//
you're reading...
politics. snp. referendum. independence. Michael Moore. two referendums. Scottish independence.

Why stop at only having two referendums on Scottish independence?

The row over the Scottish Secretary, Michael Moore’s call for a double-headed independence referendum took me back fifteen years to the torrid summer of 1996 when Labour wrestled with the same problem. Tony Blair had decided that a referendum was required to ensure that a Scottish parliament was indeed“the settled will” of the Scottish people. At a stormy meeting of Labour’s Scottish executive in Stirling, the shadow Scottish secretary, George Robertson, as he was then, announced that Labour was minded to have two separate referendums on devolution. The idea was shot down almost as fast as Moore’s twinarendum on independence this week. Which only confirms that those who fail to learn from history are condemned to make the repeat the mistakes of the past.

The argument was much the same in the 1990s: surely you can’t just have a general endorsement of the principle of setting up a Scottish parliament? How can Scots know that they want to take this step before they see the actual legislation on home rule, the powers of the proposed parliament and its relationship to Westminster? It’s a ‘pig in a poke’. But in 1996 Labour ended up having a single pre-legislative referendum on devolution and tax powers after realising that holding two would almost certainly cause confusion and play into the hands of the SNP..

Where constitutional change is concerned, clarity is king. To make radical and probably and irrevocable changes to the constitution, the people have to know what they are voting for and that their actions will have real consequences. Maybe isn’t good enough. Holding a second referendum lowers the stakes in the initial preferendum. Voters can freely vote ‘with their hearts’ knowing in their heads that they can always undo the decision once they see what is actually on offer. It becomes almost a lifestyle choice, and identity question.

But if and when, after the independence legislation has gone through both parliaments, Scots vote No – perhaps on the grounds that they don’t like the share of oil revenues or the division of the national debt – then there is an instant constitutional crisis. The UK government would try to argue that the second referendum negates the first, and attempt to drop the whole thing. The SNP would argue, on the contrary, that the decision has already been taken in principle and that only the details are objectionable to Scots. Therefore, they would demand a better deal, and another referendum to endorse it. Stalemate.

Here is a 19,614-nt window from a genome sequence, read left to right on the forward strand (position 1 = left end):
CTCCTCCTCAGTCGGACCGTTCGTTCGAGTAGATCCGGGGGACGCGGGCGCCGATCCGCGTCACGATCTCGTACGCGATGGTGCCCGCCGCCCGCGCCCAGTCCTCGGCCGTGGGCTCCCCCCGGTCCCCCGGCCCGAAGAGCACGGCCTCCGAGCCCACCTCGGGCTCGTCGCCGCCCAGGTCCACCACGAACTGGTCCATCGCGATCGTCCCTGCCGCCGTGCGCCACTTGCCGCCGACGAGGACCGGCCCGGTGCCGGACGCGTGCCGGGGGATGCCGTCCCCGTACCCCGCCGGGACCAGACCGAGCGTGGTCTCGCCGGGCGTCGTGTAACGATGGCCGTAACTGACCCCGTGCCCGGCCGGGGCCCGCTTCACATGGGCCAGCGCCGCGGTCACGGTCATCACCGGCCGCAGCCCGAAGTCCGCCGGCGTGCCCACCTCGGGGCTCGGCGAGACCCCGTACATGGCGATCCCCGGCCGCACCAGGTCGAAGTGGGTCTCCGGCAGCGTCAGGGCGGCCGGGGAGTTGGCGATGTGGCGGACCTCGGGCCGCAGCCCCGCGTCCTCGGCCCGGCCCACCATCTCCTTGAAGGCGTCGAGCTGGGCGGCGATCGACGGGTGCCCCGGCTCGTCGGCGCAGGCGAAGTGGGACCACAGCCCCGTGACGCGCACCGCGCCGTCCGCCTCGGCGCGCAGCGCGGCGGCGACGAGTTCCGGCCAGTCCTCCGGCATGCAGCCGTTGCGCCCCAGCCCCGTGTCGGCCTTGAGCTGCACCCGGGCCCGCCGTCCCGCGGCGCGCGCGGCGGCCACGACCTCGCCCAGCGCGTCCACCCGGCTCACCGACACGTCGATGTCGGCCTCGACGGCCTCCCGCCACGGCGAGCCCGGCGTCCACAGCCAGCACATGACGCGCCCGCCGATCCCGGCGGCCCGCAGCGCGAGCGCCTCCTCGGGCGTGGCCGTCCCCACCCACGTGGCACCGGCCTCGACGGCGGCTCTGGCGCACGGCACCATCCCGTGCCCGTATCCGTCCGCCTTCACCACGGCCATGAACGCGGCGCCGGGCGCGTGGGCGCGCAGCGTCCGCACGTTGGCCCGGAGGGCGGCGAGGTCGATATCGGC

The Nationalist government in Edinburgh would claim that the UK government had violated the founding principle of the United Nations that all peoples have a right to self determination, and might even declare UDI. At the very least, there would likely be a “neverendum” as the UK and Scotland held further ballots to decide what the Scots actually voted for. This is why the accepted method of resolving great constitutional issues in Britain has always been the single referendum – as inthe EEC referendum in 1975 and the Scottish devolution referendums in 1979 and 1999. Indeed, there are few if any precedents anywhere in the world for holding two referendums to dissolve a union. The oft-cited “velvet divorce” of the Czech Republic and Slovakia in 1992 involved no referendums at all on.

Which makes it all the more extraordinary that some of Britain’s leading constitutional authorities, like Professor Vernon Bogdanor, of Oxford University, and Professor Robert Hazel of the Constitution Unit at UCL appear to be so keen on the idea. They argue that because the Scottish parliament can only hold an “advisory” referendum, since constitutional affairs are reserved to Westminster, another ballot is necessary on the concrete proposals put before the two parliaments. It only goes to show, i fear, that some very clever people can sometimes allow logic to take them beyond common sense. 

    Conservatives sources are insisting that Moore’s law is not endorsed by the UK government, which suggests that there is a dangerous disconnect between the UK coalition partners. You simply cannot wade into this constitutional minefield with the left hand not knowing what the right hand is up to. Tomorrow’s visit to Scotland by the deputy Prime Minister, Nick Clegg, is going to be very interesting. Almost anything he says will make a story: if he backs his Scottish Secretary he rejects the views of his government, if he doesn’t, Michael Moore’s future must surely be in doubt.

Will it affect the referendum in 2015/16? The affair has already earned a place in nationalist folklore as an attempt by unionists to rig Scotland’s independence referendum, rather as the 40% rule rigged the 1979 devolution referendum. That piece of electoral gerrymandering merely provided ammunition for nationalists who claimed that the UK state could not be trusted. History is repeating itself as farce. The SNP, are playing a very subtle semantic game, blurring the meaning of independence, the better to encourage Scots to accept it as the natural and normal path for Scotland to take. The SNP’s proposals for a new, cooperative “social union” with the UK is encouraging Scots to think of independence less as separation and more as a recognition of a pre-existing constitutional reality. Scotland after all remains a nation – one of the two nations in the 1707 Union. Scotland has always had its own independent legal system – a point made very forcefully during the row about the apparent attempt by the Supreme Court in London to over-rule convictions in the High Court in Edinburgh. Scotland has always had its own education system too, based on the comprehensive principle – hence Alex Salmond’s almost religious avowal of free higher education and “till-the-rocks-melt” rejection of tuition fees.